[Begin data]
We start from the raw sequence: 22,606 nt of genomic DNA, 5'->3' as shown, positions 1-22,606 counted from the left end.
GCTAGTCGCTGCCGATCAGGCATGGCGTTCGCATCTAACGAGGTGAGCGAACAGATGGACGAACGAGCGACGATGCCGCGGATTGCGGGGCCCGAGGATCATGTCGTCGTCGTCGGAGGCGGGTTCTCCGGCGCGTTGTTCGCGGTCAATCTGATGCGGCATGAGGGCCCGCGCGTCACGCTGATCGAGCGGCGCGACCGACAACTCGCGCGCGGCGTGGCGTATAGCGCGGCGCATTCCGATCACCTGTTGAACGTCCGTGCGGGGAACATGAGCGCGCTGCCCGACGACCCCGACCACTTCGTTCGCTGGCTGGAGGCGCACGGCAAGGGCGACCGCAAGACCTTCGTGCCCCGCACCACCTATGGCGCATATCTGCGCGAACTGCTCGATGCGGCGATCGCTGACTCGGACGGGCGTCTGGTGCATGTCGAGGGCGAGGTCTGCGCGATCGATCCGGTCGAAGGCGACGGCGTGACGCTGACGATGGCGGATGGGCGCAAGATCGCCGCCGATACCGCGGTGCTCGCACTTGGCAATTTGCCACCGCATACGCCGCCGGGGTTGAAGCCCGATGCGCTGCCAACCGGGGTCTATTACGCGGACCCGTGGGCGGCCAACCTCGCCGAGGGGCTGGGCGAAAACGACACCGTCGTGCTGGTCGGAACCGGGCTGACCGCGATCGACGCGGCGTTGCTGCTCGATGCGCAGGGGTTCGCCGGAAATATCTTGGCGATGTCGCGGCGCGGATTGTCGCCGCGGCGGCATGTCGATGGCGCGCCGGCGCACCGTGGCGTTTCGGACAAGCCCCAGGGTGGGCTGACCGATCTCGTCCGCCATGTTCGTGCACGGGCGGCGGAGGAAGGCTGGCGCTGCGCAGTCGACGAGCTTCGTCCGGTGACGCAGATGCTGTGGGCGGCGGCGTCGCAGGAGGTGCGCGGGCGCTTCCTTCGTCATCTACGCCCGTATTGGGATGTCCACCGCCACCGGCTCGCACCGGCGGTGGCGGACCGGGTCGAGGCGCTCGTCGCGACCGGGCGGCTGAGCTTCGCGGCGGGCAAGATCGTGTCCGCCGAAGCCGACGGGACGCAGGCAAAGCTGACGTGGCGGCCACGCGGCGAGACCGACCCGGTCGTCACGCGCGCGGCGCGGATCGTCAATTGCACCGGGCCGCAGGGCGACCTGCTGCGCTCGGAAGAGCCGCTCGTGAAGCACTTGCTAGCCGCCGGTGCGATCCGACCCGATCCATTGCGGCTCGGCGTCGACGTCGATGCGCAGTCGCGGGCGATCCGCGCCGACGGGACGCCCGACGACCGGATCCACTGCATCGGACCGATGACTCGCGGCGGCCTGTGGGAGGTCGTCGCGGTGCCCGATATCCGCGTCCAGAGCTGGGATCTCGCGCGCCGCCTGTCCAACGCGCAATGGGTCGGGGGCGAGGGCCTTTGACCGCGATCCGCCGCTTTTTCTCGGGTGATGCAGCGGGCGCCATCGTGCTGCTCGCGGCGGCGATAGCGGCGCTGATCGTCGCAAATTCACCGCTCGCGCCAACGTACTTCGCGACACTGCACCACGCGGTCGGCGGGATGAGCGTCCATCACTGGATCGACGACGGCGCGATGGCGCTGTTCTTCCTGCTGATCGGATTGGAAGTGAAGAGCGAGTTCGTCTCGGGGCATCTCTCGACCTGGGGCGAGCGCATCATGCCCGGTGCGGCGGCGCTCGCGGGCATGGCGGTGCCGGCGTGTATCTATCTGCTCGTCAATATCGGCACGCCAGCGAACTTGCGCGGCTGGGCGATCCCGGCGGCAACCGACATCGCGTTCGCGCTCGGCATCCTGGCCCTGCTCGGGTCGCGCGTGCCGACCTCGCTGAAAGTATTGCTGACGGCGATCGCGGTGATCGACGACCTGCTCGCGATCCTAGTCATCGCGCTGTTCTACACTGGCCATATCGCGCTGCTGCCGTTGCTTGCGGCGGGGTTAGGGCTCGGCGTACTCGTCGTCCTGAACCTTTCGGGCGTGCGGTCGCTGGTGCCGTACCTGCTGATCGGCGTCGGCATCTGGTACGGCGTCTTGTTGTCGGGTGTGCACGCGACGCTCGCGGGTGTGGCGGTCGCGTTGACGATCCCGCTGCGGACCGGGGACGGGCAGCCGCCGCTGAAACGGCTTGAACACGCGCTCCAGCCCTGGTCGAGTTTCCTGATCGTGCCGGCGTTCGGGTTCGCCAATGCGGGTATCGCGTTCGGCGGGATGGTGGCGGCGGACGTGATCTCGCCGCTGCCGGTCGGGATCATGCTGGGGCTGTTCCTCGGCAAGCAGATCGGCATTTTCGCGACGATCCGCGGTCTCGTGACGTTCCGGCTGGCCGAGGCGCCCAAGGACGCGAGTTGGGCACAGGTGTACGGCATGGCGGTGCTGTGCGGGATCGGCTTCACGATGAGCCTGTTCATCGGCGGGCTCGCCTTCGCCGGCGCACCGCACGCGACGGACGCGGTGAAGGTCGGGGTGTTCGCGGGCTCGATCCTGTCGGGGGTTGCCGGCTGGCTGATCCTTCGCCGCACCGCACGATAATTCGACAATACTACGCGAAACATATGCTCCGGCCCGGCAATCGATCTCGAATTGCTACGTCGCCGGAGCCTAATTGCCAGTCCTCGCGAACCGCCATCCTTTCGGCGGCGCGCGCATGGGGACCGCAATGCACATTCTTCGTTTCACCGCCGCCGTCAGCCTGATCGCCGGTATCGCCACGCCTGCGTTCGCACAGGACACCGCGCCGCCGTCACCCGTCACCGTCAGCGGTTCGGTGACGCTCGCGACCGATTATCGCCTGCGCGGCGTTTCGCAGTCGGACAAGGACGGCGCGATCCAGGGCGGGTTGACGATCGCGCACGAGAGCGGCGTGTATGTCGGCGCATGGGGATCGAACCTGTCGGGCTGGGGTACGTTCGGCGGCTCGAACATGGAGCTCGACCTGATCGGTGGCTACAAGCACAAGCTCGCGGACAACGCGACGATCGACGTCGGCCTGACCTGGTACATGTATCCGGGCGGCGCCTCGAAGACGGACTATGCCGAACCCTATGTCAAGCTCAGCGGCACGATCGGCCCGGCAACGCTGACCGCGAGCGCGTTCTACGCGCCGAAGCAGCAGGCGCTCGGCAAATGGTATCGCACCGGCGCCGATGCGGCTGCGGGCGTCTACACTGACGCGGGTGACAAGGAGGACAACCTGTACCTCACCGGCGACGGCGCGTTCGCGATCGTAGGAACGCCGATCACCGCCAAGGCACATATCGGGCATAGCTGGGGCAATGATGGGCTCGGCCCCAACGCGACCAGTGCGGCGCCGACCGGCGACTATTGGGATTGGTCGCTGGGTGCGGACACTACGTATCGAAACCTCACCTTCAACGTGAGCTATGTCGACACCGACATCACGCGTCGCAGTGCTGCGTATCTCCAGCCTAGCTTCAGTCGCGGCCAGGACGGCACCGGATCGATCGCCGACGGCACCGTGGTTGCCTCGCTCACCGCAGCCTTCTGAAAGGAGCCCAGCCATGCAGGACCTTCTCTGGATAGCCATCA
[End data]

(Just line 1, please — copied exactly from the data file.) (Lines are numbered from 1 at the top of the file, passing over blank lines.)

We start from the raw sequence: 22,606 nt of genomic DNA, 5'->3' as shown, positions 1-22,606 counted from the left end.